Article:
bara Coventry appeared in green, and
Mary McCarthy, Pi Phi, wore red
Alice Goslin also chose red.
Among the co-eds who promenaded
at the Union Friday night were Bar-
bara Jean Owens in black crepe
Louise Stevens in blue with a smari
white organdy collar. Jane Peter
chose a wine-colored gown, while
Ruth Robinson, noted senior, wore
navy blue. Katherine Landrum wore
black crepe with sleeves embroiderec
in metallic threads. Sue Scott chose
green with a crisp white jabot at the
throat, while Ann Greenbaum ap-
peared in black velvet.
STILLWATER, Okla., March 31. -
In the midst of the Pan-Hellenic for-
mal recently, the wail of a dog was
;Ze+rd above the wails of the saxo-
phone. Closer investigation revealed
that a small scared fox-terrier had
joined the party and was now trying
to escape from the center of the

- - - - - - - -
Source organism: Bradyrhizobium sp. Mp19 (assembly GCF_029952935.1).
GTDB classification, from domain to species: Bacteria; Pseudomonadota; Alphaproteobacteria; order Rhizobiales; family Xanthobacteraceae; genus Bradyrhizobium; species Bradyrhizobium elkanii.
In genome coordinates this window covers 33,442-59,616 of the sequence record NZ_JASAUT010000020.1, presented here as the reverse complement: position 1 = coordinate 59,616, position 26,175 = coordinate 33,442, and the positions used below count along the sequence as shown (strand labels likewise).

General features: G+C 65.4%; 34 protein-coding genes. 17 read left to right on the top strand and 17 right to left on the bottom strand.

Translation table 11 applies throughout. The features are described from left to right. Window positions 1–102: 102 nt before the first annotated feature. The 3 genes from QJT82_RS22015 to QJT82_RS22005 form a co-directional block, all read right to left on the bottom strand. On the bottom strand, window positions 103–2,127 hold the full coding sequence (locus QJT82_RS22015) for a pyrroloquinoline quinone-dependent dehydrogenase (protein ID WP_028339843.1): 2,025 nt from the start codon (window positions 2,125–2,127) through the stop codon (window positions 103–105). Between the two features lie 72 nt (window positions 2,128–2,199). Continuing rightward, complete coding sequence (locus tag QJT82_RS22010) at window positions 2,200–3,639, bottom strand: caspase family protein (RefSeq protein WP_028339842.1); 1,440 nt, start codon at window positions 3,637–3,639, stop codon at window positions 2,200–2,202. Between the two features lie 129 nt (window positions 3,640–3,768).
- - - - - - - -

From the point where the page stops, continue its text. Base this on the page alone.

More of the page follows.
dance floor.

Fashion Indicates
This is the traditional time of year
to write a "sonnet about an Easter
bonnet" but with the new spring
styles tradition isn't the only in-
centive to wax lyrical on the subject
of hats.
A baby bonnet with the turned up
brim faced in white or in some har-
monizing shade almost invariably
proves becoming and in addition pro-
vides a touch of color for a dark
To share the Easter honors with a
tailored suit a Breton sailor in shiny
straw is very smart or a brimmed felt
with the brim on the right hand side
low and rippled.
If you are one of those who feel
that an Easter bonnet isn't an Easter
bonnet without a bunch of flowers
ornamenting it in some way, shape or
manner, there is a new hat which
features the floral decoration. This
is the brimmed straw with flowers
tucked in the bandeau beneath the
brim which holds the hat snugly in
No matter to what extreme you
tend, whether the tiny hat perched
on the top of the head is your fa-
vorite or the hat with the huge, and
floppy brim, be sure that the new
Easter model is extreme. Mediums
are not happy this season.










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We Donned Our Easter Bonnets
Since it's 365 Days of Extra Hard
Wear and Tear until Next
There's No Cleaned Hat Like a Swiss Cleaned Hat,
thoroughly ceaned as are Swiss Cleaned Clothes.